Thousands of Romanians have staged another antigovernment protest in the capital, a day after violence was reported at a previous demonstration.
Demonstrators, including some carrying Romanian flags, gathered on August 11 around a central square in Bucharest.
Romanian authorities say 440 people including two dozen riot police have received medical treatment after an August 10 antigovernment protest turned violent.
The Bucharest-Ilfov Emergency Service said on August 11 that of those, 65 people including nine riot police were taken to the hospital.
The antigovernment protest in Bucharest on August 10 drew tens of thousands Romanians from abroad and local residents who demanded the government resign over moves to change laws that critics say would make it harder to prosecute corruption.
It turned violent after riot police fired tear gas and water cannons to disperse protesters. Some demonstrators lobbed rocks, bottles, and smoke bombs at riot police.
President Klaus Iohannis, a critic of the left-wing government, condemned "the brutal intervention of riot police."
"I firmly condemn riot police's brutal intervention, strongly disproportionate to the actions of the majority of people in the square," he said on his Facebook page.
"The Interior Ministry must explain urgently the way it handled tonight's events."
But Iohannis also suggested that protesters who sought to break through police lines guarding Bucharest's government buildings and who threw rocks and stones at the police, injuring some officers, also deserved some blame.
"Any form of violence is unacceptable," he said.
Austrian Chancellor Sebastian Kurz, whose country currently holds the EU rotating presidency, criticized the clashes, during which a cameraman for Austria's state TV broadcaster was hurt.
"We strongly condemn the violent clashes in Bucharest where numerous demonstrators and journalists were injured. We expect full explanations," Kurz said on Twitter.
"Freedom of expression and, related to that, freedom of the press are basic freedoms of the EU, which we clearly recognize and which must be unconditionally protected."
The demonstrators, many of whom live abroad and returned for the rally, had demanded that the left-wing government resign and that early elections be called.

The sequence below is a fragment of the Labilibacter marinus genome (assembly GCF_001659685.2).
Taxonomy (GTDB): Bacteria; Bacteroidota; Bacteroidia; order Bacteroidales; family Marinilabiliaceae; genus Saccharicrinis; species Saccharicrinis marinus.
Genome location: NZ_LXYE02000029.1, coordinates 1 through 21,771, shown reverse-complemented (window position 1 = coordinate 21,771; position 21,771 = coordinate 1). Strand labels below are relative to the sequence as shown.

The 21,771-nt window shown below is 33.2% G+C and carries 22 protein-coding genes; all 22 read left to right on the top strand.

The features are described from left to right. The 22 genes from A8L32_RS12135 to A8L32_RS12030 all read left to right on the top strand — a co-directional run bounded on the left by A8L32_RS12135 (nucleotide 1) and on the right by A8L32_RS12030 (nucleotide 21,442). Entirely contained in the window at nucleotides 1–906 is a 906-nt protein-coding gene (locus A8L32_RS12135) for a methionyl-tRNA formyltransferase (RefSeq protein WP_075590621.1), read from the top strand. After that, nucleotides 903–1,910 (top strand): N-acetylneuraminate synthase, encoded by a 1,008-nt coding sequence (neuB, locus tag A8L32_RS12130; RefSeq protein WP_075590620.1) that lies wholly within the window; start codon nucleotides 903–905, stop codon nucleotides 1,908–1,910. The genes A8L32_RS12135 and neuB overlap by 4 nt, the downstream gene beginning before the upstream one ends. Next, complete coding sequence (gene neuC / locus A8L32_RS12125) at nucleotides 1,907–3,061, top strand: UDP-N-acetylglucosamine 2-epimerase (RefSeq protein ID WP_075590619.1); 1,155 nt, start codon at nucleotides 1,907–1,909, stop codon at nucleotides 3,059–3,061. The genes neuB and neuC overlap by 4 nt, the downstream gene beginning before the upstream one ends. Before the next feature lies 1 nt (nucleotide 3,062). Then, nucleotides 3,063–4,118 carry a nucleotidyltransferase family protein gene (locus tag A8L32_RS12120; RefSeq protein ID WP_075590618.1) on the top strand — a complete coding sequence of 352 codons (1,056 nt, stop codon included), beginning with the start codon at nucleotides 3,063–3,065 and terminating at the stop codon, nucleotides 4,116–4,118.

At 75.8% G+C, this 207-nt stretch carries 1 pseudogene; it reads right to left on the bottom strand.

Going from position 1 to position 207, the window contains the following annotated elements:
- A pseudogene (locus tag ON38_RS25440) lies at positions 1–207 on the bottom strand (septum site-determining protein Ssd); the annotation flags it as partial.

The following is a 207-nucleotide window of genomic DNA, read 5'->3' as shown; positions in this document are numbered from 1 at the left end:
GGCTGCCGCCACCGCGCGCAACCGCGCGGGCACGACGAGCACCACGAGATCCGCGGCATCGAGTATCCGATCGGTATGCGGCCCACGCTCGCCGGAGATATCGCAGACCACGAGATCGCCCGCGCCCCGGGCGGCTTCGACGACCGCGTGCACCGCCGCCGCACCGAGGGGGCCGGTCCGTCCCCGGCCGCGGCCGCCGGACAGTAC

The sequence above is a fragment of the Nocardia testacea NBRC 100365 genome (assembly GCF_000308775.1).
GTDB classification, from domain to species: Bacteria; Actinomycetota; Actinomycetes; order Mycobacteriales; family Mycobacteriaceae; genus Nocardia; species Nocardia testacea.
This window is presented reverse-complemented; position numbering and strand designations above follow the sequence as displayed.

Protesters around Bucharest’s Victoriei Square waved Romanian and European Union flags, shouting "Justice, not corruption!"
Local media estimated the crowd at 30,000-80,000 in Bucharest, with tens of thousands more demonstrating in other cities. No official figures were available.
Other Romanian cities that took part in the protests included Cluj, Brasov, Sibiu, Timisoara, and Galati.
The rallies had featured thousands of Romanian expatriates returning from their homes abroad.Some of the estimated 3 million Romanians living abroad say they left because of corruption, low wages, and lack of opportunities. A campaign calling for the protest was launched on Facebook.
After winning power in 2016, the Social Democrats (PSD) attempted to decriminalize several corruption offenses through an emergency decree, leading to thousands of Romanians taking to the streets in protest and forcing the party to back down.
Iohannis, the European Commission, and the U.S. State Department criticized the proposed changes to judicial legislation, saying they could derail the rule of law.
Iohannis has been at loggerheads with the PSD, accusing it of attempting to weaken the fight against corruption, putting pressure on the judicial system, and of implementing bad fiscal policies.
Iohannis in July signed a decree to remove the popular chief anticorruption prosecutor from her post.
He praised Chief Prosecutor Laura Codruta Koevesi for her efforts and said he was forced to sign the decree after being ordered to do so by the Constitutional Court.
Under Koevesi's leadership, corruption conviction rates rose sharply in one of the EU's most corruption-plagued members.
The push to oust her was criticized by the European Commission and the Council of Europe.